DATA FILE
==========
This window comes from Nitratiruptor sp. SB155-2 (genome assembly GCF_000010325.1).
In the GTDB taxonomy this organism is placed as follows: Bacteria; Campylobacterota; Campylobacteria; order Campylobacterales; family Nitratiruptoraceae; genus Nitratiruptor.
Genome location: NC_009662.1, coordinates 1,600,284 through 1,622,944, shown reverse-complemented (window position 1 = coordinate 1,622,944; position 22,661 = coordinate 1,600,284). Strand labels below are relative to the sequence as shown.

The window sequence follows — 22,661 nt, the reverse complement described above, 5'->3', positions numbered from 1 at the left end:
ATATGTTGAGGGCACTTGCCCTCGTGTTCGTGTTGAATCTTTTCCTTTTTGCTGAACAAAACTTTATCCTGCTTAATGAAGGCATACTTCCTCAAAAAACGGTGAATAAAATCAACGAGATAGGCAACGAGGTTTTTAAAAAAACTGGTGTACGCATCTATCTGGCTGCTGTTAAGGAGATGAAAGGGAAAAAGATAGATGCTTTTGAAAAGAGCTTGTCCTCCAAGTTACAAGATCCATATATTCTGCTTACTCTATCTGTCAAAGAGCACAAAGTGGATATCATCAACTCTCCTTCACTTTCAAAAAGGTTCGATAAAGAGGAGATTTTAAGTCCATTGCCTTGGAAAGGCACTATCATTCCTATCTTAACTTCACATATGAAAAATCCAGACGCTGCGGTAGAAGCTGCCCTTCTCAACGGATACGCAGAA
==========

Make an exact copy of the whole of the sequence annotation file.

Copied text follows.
This window comes from Nitratiruptor sp. SB155-2 (genome assembly GCF_000010325.1).
In the GTDB taxonomy this organism is placed as follows: Bacteria; Campylobacterota; Campylobacteria; order Campylobacterales; family Nitratiruptoraceae; genus Nitratiruptor.
Genome location: NC_009662.1, coordinates 1,600,284 through 1,622,944, shown reverse-complemented (window position 1 = coordinate 1,622,944; position 22,661 = coordinate 1,600,284). Strand labels below are relative to the sequence as shown.

The window sequence follows — 22,661 nt, the reverse complement described above, 5'->3', positions numbered from 1 at the left end:
ATATGTTGAGGGCACTTGCCCTCGTGTTCGTGTTGAATCTTTTCCTTTTTGCTGAACAAAACTTTATCCTGCTTAATGAAGGCATACTTCCTCAAAAAACGGTGAATAAAATCAACGAGATAGGCAACGAGGTTTTTAAAAAAACTGGTGTACGCATCTATCTGGCTGCTGTTAAGGAGATGAAAGGGAAAAAGATAGATGCTTTTGAAAAGAGCTTGTCCTCCAAGTTACAAGATCCATATATTCTGCTTACTCTATCTGTCAAAGAGCACAAAGTGGATATCATCAACTCTCCTTCACTTTCAAAAAGGTTCGATAAAGAGGAGATTTTAAGTCCATTGCCTTGGAAAGGCACTATCATTCCTATCTTAACTTCACATATGAAAAATCCAGACGCTGCGGTAGAAGCTGCCCTTCTCAACGGATACGCAGAA